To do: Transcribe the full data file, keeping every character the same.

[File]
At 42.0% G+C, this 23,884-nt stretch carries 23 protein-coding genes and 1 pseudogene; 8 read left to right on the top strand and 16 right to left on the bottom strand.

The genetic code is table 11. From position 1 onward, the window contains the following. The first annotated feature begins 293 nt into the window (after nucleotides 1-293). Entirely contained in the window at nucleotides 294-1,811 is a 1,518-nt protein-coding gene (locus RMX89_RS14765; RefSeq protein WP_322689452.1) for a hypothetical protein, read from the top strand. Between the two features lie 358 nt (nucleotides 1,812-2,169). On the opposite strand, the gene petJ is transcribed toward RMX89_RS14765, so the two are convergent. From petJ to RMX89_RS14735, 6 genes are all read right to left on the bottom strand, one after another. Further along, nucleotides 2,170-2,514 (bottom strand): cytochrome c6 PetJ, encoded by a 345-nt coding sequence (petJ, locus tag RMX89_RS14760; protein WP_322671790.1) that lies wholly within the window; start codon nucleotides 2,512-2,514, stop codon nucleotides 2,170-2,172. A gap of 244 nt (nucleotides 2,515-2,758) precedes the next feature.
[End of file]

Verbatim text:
At 42.0% G+C, this 23,884-nt stretch carries 23 protein-coding genes and 1 pseudogene; 8 read left to right on the top strand and 16 right to left on the bottom strand.

The genetic code is table 11. From position 1 onward, the window contains the following. The first annotated feature begins 293 nt into the window (after nucleotides 1-293). Entirely contained in the window at nucleotides 294-1,811 is a 1,518-nt protein-coding gene (locus RMX89_RS14765; RefSeq protein WP_322689452.1) for a hypothetical protein, read from the top strand. Between the two features lie 358 nt (nucleotides 1,812-2,169). On the opposite strand, the gene petJ is transcribed toward RMX89_RS14765, so the two are convergent. From petJ to RMX89_RS14735, 6 genes are all read right to left on the bottom strand, one after another. Further along, nucleotides 2,170-2,514 (bottom strand): cytochrome c6 PetJ, encoded by a 345-nt coding sequence (petJ, locus tag RMX89_RS14760; protein WP_322671790.1) that lies wholly within the window; start codon nucleotides 2,512-2,514, stop codon nucleotides 2,170-2,172. A gap of 244 nt (nucleotides 2,515-2,758) precedes the next feature.